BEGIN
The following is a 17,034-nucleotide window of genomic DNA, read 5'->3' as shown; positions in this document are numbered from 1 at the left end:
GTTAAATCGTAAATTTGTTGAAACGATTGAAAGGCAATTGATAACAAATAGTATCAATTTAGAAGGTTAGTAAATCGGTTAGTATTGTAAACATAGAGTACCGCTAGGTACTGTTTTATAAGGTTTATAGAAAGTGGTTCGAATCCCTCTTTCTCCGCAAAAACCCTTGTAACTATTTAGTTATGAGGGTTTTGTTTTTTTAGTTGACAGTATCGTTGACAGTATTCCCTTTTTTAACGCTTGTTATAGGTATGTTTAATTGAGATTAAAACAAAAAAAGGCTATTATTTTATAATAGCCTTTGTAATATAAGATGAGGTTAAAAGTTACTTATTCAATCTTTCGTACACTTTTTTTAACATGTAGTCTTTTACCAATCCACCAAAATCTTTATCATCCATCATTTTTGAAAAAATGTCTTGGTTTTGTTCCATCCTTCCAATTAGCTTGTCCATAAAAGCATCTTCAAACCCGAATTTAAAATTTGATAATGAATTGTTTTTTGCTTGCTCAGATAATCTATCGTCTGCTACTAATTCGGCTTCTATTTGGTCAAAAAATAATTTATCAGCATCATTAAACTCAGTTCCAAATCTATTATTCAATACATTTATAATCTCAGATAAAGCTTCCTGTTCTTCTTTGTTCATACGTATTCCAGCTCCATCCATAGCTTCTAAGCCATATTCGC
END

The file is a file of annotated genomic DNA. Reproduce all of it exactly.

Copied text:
The following is a 17,034-nucleotide window of genomic DNA, read 5'->3' as shown; positions in this document are numbered from 1 at the left end:
GTTAAATCGTAAATTTGTTGAAACGATTGAAAGGCAATTGATAACAAATAGTATCAATTTAGAAGGTTAGTAAATCGGTTAGTATTGTAAACATAGAGTACCGCTAGGTACTGTTTTATAAGGTTTATAGAAAGTGGTTCGAATCCCTCTTTCTCCGCAAAAACCCTTGTAACTATTTAGTTATGAGGGTTTTGTTTTTTTAGTTGACAGTATCGTTGACAGTATTCCCTTTTTTAACGCTTGTTATAGGTATGTTTAATTGAGATTAAAACAAAAAAAGGCTATTATTTTATAATAGCCTTTGTAATATAAGATGAGGTTAAAAGTTACTTATTCAATCTTTCGTACACTTTTTTTAACATGTAGTCTTTTACCAATCCACCAAAATCTTTATCATCCATCATTTTTGAAAAAATGTCTTGGTTTTGTTCCATCCTTCCAATTAGCTTGTCCATAAAAGCATCTTCAAACCCGAATTTAAAATTTGATAATGAATTGTTTTTTGCTTGCTCAGATAATCTATCGTCTGCTACTAATTCGGCTTCTATTTGGTCAAAAAATAATTTATCAGCATCATTAAACTCAGTTCCAAATCTATTATTCAATACATTTATAATCTCAGATAAAGCTTCCTGTTCTTCTTTGTTCATACGTATTCCAGCTCCATCCATAGCTTCTAAGCCATATTCGC